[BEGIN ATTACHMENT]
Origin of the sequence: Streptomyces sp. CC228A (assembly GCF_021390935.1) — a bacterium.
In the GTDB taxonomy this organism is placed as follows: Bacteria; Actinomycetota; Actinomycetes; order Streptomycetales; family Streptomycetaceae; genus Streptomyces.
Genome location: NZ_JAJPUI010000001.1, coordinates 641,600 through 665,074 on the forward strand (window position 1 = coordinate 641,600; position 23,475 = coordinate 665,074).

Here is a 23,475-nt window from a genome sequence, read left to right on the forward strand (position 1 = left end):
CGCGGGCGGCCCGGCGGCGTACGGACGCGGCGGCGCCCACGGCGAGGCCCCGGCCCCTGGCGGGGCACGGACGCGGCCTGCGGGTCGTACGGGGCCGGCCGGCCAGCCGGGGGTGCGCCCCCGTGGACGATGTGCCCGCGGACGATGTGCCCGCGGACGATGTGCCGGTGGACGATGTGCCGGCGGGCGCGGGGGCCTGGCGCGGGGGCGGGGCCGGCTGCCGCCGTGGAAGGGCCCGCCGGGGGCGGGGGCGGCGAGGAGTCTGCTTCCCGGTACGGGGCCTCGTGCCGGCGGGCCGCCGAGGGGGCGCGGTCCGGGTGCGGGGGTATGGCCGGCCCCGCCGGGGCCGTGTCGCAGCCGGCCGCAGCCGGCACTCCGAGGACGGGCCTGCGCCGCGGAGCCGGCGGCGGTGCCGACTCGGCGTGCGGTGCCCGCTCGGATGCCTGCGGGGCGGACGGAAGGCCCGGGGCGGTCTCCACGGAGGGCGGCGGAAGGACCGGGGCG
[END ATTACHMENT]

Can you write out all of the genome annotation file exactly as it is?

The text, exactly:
Origin of the sequence: Streptomyces sp. CC228A (assembly GCF_021390935.1) — a bacterium.
In the GTDB taxonomy this organism is placed as follows: Bacteria; Actinomycetota; Actinomycetes; order Streptomycetales; family Streptomycetaceae; genus Streptomyces.
Genome location: NZ_JAJPUI010000001.1, coordinates 641,600 through 665,074 on the forward strand (window position 1 = coordinate 641,600; position 23,475 = coordinate 665,074).

Here is a 23,475-nt window from a genome sequence, read left to right on the forward strand (position 1 = left end):
CGCGGGCGGCCCGGCGGCGTACGGACGCGGCGGCGCCCACGGCGAGGCCCCGGCCCCTGGCGGGGCACGGACGCGGCCTGCGGGTCGTACGGGGCCGGCCGGCCAGCCGGGGGTGCGCCCCCGTGGACGATGTGCCCGCGGACGATGTGCCCGCGGACGATGTGCCGGTGGACGATGTGCCGGCGGGCGCGGGGGCCTGGCGCGGGGGCGGGGCCGGCTGCCGCCGTGGAAGGGCCCGCCGGGGGCGGGGGCGGCGAGGAGTCTGCTTCCCGGTACGGGGCCTCGTGCCGGCGGGCCGCCGAGGGGGCGCGGTCCGGGTGCGGGGGTATGGCCGGCCCCGCCGGGGCCGTGTCGCAGCCGGCCGCAGCCGGCACTCCGAGGACGGGCCTGCGCCGCGGAGCCGGCGGCGGTGCCGACTCGGCGTGCGGTGCCCGCTCGGATGCCTGCGGGGCGGACGGAAGGCCCGGGGCGGTCTCCACGGAGGGCGGCGGAAGGACCGGGGCG